ITFSS 2016 Invites Three Foreign Keynote Speakers


International Tropical Farming Summer School (ITFSS) was officially opened on Wednesday (10/8). The participants of the summer school were from Indonesia and Thailand, while the foreign keynote speakers were from Khon Kaen University Thailand, Eindhoven University of Technology of the Netherlands, and Univesite Savoie Mont Blanc of Fance.

Dr. Panupoon Hongpakdee from Khon Kaen University, who firstly came to Indonesia, cultivation techniques in Thailand, particularly northeast Thailand. “I would like to discuss cultivation techniques of integrated agriculture of tropical areas in Thailand. The study case was in northeast Thailand since the area is well-known for the rice production,” Panupon stated.

Dr. Panupon explained that Thai farmers have possessed various farming systems. Thai farmers are good at managing their land, and the agricultural development is due to the support of Thai government, particularly the King of Thailand.

“Cultivation Techniques study distinguishing the utilization of harvests. After the crops are produced, they will be divided into to be sold in markets and to be returned to farmers. The harvests returned farmers would be used and consumed by the farmers themselves,” he told.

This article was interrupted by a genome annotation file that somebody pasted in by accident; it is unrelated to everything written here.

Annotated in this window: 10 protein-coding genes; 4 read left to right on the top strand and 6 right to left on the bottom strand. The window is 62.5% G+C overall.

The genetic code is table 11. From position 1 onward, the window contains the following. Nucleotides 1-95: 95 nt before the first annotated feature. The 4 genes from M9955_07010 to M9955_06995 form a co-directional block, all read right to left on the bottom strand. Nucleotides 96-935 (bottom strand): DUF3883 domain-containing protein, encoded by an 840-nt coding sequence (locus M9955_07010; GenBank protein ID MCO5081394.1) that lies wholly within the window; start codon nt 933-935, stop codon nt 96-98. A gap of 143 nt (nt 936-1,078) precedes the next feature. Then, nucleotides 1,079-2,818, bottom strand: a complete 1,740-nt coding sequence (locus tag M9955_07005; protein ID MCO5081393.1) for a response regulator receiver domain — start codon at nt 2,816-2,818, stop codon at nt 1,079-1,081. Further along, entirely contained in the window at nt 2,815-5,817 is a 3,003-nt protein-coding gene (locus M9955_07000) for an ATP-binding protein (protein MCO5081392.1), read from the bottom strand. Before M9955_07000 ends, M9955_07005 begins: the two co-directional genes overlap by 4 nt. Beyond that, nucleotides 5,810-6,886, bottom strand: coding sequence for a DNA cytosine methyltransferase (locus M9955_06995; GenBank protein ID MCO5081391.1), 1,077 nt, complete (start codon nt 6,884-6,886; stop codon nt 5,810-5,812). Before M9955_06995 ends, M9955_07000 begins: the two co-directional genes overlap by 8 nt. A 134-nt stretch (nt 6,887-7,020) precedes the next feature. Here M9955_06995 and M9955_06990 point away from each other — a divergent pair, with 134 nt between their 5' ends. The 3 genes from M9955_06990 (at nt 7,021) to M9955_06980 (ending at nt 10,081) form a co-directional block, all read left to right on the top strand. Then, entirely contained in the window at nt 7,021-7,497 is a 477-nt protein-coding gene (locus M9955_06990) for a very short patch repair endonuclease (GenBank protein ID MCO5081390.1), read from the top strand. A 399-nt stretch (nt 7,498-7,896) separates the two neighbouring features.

Dr. Panupon argued that agricultural systems of Indonesia are quite similar to the systems in Thailand due to the similarity of topography, located in tropical areas. “However, I found of differences. For instance, Yogyakarta is an area near volcanoes so that the agricultural system is distinctive from the system in Thailand. Thai farmers have various techniques to produce yeast, cassava, rubber, and sugar cane for the economy,” Panupon conveyed.

He inserted that Thai government acquainted modern agricultural technology to foster the harvests. The crops are the research results such as how to manage fertilization, how to enhance the preparation of soybean seed before planting, and how to market the harvests. “If farmers can produce a lot of harvests but they do not know how to sell the corps, the agricultural system may not be developed,” Panupon emphasized.

Additionally, Patrick van Schijndel, an energy expert from Technical University of Eindhoven, appreciated the nine-day summer school. “Even though I am not an agricultural engineer, I attempted to share engineering, especially agricultural engineering, with the participants. I noticed that the participants were enthusiastic. I wish that the next summer school can be held a little bit longer, and the participants can be conducted joint research of producing energy,” Patrick ended.

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